Nov 5, 2021 - 11:03am

Good question, answer is probably not but I don't see a reason why I couldn't move from the new role into something more senior again. They're both AM businesses just one is a more senior role but will focus less on equities and more fund research.

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  • Associate 1 in RE - Comm
Nov 5, 2021 - 1:42pm

I wouldn't count on being able to switch back. This is just based on my experience in finance (mostly RE funds).

Highly coveted jobs (like long only AM), get tons of applicants. There's no reason to hire someone who spent the last two years working in fund research when I can have someone who spent the last 4 years doing long only AM.

Fund research is totally different from company research. If you are able to switch back, you won't come in at a more senior level. Unless you see yourself committing to manager selection long term, I don't see why you would do this. I know 60% seems like a lot of money, but your earning potential in finance is so high, it doesn't make sense to sacrifice the long term potential for a short term salary gain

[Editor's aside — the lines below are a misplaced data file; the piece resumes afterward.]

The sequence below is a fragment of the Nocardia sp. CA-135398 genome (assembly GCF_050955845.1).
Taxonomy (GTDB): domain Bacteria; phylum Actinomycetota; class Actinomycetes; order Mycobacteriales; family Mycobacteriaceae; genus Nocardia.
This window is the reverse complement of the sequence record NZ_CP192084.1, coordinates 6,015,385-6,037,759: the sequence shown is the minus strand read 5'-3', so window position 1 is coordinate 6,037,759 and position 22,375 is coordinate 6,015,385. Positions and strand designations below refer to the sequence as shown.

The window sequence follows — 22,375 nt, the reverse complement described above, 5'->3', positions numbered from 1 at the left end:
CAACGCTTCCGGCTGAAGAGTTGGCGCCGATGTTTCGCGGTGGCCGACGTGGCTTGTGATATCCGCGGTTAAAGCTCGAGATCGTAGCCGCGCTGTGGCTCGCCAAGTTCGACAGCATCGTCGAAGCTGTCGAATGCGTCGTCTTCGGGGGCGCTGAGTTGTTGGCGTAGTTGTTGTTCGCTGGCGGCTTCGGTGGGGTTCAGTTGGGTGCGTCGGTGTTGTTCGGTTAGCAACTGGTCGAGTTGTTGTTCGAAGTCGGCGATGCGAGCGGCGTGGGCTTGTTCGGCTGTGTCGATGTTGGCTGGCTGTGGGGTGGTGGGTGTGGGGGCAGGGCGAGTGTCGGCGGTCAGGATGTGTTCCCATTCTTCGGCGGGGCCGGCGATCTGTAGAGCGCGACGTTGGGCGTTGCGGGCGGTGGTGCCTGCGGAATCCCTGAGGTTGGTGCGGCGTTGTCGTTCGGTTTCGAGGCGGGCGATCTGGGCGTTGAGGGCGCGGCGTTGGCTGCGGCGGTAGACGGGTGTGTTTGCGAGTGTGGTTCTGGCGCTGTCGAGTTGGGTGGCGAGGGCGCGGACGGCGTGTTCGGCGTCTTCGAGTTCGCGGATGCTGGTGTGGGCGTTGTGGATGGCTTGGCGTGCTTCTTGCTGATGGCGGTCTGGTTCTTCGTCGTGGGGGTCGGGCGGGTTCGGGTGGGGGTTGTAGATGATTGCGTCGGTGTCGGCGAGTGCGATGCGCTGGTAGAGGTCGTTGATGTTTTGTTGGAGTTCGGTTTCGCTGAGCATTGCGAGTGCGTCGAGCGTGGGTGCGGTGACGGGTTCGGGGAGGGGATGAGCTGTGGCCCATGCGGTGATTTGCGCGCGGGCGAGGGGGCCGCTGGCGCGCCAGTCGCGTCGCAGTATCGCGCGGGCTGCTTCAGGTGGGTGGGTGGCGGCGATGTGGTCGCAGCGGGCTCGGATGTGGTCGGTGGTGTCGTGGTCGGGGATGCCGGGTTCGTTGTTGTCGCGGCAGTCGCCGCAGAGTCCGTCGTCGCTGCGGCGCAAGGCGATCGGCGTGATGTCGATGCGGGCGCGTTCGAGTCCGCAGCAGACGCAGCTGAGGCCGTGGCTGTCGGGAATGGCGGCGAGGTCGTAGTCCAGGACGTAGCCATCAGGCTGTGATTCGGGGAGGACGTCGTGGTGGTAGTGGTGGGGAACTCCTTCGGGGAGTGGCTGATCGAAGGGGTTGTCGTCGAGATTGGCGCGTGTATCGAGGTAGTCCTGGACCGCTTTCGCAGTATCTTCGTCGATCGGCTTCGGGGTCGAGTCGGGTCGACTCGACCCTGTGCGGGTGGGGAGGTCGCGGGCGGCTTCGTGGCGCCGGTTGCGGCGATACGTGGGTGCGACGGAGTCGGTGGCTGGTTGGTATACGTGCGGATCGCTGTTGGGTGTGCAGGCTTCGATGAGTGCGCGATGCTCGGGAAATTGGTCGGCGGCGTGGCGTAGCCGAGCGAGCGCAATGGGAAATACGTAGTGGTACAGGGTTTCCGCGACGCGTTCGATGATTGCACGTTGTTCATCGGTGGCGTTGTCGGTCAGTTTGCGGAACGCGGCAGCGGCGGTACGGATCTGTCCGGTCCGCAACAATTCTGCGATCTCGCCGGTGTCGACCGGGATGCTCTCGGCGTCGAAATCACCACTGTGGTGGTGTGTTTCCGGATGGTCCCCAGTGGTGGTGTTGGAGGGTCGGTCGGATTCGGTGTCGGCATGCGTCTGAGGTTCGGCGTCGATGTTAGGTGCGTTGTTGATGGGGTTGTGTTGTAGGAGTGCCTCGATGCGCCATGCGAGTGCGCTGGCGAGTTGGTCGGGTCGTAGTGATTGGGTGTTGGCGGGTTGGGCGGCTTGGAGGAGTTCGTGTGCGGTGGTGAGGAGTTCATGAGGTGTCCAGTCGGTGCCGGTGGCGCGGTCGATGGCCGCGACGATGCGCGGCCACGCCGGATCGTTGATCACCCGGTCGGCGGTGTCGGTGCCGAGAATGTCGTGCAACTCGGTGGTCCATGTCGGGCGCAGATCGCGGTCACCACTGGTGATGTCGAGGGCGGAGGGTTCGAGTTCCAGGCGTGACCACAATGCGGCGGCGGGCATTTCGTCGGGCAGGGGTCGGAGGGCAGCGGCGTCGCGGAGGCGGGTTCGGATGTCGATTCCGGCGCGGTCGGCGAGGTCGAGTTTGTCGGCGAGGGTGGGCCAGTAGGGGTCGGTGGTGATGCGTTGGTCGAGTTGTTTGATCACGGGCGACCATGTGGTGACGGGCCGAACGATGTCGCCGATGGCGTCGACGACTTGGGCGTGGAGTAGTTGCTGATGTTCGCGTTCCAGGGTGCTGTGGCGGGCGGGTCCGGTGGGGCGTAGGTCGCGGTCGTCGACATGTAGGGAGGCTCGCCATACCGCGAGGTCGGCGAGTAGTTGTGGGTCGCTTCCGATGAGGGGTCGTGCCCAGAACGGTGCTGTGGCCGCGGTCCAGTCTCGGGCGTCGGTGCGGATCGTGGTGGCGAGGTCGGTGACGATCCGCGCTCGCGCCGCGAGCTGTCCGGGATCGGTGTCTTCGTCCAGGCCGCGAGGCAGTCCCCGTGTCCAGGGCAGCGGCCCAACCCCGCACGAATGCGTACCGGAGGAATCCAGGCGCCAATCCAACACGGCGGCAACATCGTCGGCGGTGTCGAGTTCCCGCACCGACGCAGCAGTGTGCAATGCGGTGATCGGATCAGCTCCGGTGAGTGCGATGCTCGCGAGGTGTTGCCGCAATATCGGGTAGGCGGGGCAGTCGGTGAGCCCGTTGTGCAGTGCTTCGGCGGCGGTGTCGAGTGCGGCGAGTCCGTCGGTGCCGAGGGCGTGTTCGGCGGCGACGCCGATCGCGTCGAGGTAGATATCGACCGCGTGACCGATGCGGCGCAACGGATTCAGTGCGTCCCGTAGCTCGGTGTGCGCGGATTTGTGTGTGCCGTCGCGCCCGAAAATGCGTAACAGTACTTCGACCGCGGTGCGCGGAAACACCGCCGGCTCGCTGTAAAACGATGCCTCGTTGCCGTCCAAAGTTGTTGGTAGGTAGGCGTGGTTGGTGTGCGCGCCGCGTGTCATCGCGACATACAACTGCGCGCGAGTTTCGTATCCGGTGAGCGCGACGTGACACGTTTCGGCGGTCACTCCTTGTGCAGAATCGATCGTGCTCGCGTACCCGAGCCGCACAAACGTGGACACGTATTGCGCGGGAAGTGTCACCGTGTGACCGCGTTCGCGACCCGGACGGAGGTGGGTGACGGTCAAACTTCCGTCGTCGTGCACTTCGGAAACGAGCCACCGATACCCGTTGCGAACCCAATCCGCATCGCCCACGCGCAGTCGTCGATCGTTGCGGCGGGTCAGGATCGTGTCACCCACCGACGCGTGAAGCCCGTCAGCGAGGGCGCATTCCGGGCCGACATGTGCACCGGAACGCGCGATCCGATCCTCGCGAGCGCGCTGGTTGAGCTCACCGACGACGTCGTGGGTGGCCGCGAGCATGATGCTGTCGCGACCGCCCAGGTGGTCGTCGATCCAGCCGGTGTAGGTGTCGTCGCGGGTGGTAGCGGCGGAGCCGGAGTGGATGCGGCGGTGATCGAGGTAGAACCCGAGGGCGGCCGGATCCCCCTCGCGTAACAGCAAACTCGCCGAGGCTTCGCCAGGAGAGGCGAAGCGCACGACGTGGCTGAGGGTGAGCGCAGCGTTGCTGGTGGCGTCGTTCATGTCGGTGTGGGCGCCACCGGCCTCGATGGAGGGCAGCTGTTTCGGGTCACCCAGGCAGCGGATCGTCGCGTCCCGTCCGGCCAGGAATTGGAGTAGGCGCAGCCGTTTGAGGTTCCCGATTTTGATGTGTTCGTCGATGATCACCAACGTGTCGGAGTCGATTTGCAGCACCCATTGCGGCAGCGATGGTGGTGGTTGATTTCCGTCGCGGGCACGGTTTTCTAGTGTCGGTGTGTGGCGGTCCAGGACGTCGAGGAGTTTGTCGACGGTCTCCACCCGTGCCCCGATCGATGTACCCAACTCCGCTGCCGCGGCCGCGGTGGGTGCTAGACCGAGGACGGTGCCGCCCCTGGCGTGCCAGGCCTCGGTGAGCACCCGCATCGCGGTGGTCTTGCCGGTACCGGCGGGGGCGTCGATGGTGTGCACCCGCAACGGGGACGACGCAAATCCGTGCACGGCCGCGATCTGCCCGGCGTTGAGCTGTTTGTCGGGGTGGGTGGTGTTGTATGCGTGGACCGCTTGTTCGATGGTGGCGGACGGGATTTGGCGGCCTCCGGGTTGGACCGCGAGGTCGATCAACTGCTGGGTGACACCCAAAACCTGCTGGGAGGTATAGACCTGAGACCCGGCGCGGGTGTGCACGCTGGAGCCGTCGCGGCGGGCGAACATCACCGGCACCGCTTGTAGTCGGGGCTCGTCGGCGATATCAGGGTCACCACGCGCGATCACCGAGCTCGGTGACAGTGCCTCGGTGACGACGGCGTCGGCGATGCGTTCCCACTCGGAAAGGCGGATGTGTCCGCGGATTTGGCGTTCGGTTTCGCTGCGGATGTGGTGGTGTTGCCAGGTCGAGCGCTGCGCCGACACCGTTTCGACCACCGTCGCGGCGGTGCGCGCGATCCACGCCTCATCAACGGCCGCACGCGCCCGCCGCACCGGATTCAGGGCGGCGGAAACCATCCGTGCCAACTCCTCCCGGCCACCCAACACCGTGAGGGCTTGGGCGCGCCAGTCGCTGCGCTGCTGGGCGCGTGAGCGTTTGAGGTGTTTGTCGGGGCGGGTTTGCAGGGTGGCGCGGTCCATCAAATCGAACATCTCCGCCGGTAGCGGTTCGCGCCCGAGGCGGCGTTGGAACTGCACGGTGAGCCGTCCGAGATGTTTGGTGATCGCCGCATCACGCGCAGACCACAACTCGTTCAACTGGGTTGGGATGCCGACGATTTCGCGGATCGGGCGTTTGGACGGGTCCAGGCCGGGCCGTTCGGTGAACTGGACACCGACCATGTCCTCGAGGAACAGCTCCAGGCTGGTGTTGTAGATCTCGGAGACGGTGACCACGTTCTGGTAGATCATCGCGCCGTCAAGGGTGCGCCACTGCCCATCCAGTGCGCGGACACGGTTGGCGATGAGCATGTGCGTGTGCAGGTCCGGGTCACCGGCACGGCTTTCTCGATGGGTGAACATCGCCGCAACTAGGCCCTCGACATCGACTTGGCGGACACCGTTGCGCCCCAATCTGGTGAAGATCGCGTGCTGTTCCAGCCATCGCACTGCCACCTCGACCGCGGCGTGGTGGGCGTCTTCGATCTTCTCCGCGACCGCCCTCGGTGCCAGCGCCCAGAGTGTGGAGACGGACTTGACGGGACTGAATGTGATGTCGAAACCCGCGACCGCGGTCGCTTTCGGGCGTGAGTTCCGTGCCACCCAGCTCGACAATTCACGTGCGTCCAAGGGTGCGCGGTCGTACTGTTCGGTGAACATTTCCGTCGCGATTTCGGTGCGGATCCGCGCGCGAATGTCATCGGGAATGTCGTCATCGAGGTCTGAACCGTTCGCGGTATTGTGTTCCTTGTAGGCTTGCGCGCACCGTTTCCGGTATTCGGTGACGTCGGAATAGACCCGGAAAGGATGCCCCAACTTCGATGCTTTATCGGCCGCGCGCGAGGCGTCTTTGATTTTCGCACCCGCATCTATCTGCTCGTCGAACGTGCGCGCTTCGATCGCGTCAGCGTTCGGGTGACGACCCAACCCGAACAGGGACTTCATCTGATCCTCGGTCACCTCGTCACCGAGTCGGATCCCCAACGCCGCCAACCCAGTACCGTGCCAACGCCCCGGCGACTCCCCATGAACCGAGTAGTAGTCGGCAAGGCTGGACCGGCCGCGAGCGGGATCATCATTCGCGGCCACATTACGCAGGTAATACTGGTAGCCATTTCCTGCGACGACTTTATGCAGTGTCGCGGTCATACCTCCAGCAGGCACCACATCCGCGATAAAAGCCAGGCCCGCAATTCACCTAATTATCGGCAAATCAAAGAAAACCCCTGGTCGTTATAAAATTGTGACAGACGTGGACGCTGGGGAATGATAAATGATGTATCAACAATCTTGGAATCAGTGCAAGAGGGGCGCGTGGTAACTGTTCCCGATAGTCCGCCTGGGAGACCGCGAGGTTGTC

Nov 5, 2021 - 11:07am

60% base jump is not worth loyalty to me. I have loved my bosses in the past, but if they can't match, then sayonara. I trade my time for cash. Whatever gets me off this hamster wheel faster is where I go. I certainly haven't built up an PTO, but I have doubled my salary in 5 years. If I had stayed, I'd still be making like 90k like the poor bastards in my onboarding cohort that stuck around after I left. They've been shafted and dont even realize. I'm back and at least 1 level higher, if not 2, making over 50k more than them. 

It's business yo. Time for money does not allow for loyalty except in extreme circumstances where you're on the track for P/L $$$.

  • Analyst 1 in IB-M&A
Nov 5, 2021 - 1:35pm

Why not talk to your boss? If you're close and he trusts you, just approach him honestly and explain you got this offer. Either he'll a) realize you're value and offer to match their offer, explain promotion track, etc b) realize this is a better offer and encourage you to take it or c) be a dick and get pissed that you'd consider leaving, in which case you shouldn't show him any loyalty back

If he truly respects you he'd encourage you to either a or b, and an honest conversation should help with that

Nov 6, 2021 - 5:55am